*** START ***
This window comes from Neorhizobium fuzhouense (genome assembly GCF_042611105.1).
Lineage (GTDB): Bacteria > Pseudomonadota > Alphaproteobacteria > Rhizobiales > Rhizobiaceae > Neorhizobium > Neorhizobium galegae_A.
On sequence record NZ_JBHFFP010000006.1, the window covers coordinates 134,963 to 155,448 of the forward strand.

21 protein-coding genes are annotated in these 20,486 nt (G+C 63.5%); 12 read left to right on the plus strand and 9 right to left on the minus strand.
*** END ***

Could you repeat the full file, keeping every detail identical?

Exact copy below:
This window comes from Neorhizobium fuzhouense (genome assembly GCF_042611105.1).
Lineage (GTDB): Bacteria > Pseudomonadota > Alphaproteobacteria > Rhizobiales > Rhizobiaceae > Neorhizobium > Neorhizobium galegae_A.
On sequence record NZ_JBHFFP010000006.1, the window covers coordinates 134,963 to 155,448 of the forward strand.

21 protein-coding genes are annotated in these 20,486 nt (G+C 63.5%); 12 read left to right on the plus strand and 9 right to left on the minus strand.